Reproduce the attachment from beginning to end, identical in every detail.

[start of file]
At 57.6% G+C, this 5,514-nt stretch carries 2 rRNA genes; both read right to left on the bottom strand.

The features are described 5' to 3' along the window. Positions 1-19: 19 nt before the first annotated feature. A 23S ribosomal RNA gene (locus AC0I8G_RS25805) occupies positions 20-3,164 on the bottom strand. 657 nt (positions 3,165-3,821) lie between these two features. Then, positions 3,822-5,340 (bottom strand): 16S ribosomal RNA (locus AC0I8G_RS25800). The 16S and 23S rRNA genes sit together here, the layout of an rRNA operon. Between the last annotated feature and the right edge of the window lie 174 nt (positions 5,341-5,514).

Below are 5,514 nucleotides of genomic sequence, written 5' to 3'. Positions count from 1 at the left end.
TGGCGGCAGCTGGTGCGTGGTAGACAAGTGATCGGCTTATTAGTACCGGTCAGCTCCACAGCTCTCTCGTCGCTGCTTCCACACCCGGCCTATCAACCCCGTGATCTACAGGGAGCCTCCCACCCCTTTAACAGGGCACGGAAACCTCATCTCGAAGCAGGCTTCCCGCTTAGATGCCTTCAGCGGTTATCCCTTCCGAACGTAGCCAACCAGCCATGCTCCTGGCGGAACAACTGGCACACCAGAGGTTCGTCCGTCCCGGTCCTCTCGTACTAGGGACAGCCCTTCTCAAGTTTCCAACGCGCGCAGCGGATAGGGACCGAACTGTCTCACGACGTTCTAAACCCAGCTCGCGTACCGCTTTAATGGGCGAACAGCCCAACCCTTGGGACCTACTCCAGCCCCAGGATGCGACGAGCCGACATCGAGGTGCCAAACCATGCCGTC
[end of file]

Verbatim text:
At 57.6% G+C, this 5,514-nt stretch carries 2 rRNA genes; both read right to left on the bottom strand.

The features are described 5' to 3' along the window. Positions 1-19: 19 nt before the first annotated feature. A 23S ribosomal RNA gene (locus AC0I8G_RS25805) occupies positions 20-3,164 on the bottom strand. 657 nt (positions 3,165-3,821) lie between these two features. Then, positions 3,822-5,340 (bottom strand): 16S ribosomal RNA (locus AC0I8G_RS25800). The 16S and 23S rRNA genes sit together here, the layout of an rRNA operon. Between the last annotated feature and the right edge of the window lie 174 nt (positions 5,341-5,514).

Below are 5,514 nucleotides of genomic sequence, written 5' to 3'. Positions count from 1 at the left end.
TGGCGGCAGCTGGTGCGTGGTAGACAAGTGATCGGCTTATTAGTACCGGTCAGCTCCACAGCTCTCTCGTCGCTGCTTCCACACCCGGCCTATCAACCCCGTGATCTACAGGGAGCCTCCCACCCCTTTAACAGGGCACGGAAACCTCATCTCGAAGCAGGCTTCCCGCTTAGATGCCTTCAGCGGTTATCCCTTCCGAACGTAGCCAACCAGCCATGCTCCTGGCGGAACAACTGGCACACCAGAGGTTCGTCCGTCCCGGTCCTCTCGTACTAGGGACAGCCCTTCTCAAGTTTCCAACGCGCGCAGCGGATAGGGACCGAACTGTCTCACGACGTTCTAAACCCAGCTCGCGTACCGCTTTAATGGGCGAACAGCCCAACCCTTGGGACCTACTCCAGCCCCAGGATGCGACGAGCCGACATCGAGGTGCCAAACCATGCCGTC